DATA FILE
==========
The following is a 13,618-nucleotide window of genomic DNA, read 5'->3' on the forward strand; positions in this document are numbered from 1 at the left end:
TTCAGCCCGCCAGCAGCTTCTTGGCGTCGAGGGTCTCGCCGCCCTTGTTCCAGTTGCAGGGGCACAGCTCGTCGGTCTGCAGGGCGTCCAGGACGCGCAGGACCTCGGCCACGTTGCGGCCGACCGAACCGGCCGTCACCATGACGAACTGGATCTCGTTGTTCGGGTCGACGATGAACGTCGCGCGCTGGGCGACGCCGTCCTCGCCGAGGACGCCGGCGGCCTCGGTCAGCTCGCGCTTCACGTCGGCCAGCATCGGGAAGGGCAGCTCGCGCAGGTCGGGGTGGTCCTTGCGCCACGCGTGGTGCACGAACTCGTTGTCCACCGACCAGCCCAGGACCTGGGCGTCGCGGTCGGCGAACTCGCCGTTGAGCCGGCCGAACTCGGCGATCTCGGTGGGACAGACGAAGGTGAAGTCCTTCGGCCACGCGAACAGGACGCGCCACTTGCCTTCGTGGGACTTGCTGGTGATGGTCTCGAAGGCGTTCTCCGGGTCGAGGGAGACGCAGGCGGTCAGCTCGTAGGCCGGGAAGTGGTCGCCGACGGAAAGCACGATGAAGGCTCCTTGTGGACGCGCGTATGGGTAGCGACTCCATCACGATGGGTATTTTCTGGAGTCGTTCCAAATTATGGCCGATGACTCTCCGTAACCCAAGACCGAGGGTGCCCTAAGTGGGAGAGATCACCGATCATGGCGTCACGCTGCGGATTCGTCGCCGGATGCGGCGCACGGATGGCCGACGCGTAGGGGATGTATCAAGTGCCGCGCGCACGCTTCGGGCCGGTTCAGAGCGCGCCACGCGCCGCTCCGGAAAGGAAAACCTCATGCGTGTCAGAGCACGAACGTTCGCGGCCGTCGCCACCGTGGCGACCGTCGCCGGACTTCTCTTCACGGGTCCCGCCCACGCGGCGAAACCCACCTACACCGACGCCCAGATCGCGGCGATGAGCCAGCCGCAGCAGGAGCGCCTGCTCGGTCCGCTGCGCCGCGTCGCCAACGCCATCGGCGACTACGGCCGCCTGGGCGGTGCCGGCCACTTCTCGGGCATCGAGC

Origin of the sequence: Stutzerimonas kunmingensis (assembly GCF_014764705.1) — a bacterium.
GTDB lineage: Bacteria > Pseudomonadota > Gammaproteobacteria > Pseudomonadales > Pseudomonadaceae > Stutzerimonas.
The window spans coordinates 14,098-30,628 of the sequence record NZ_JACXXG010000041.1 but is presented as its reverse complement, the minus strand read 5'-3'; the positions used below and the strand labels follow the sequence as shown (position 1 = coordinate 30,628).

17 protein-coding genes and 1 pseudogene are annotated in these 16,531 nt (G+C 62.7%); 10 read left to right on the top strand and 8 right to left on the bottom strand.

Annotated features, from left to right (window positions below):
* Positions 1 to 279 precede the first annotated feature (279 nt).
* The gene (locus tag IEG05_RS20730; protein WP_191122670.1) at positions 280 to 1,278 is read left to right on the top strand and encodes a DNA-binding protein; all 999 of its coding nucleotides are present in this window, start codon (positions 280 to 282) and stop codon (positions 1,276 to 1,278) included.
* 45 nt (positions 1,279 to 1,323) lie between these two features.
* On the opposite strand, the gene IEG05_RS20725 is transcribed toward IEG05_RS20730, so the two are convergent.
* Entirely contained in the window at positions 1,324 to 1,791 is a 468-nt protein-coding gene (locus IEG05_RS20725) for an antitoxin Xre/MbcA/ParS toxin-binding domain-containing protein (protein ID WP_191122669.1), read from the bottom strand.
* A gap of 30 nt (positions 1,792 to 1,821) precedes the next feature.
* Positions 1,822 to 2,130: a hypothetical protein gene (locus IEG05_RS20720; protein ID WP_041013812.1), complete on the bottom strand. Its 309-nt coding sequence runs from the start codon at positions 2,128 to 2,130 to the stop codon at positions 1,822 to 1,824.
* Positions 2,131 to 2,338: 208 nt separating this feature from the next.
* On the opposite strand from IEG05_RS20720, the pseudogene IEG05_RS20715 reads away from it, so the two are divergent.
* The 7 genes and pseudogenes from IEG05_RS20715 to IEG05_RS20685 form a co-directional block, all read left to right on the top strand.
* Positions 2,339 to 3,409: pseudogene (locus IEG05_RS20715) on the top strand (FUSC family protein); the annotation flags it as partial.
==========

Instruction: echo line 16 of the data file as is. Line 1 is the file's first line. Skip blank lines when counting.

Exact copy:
* On the opposite strand from IEG05_RS20720, the pseudogene IEG05_RS20715 reads away from it, so the two are divergent.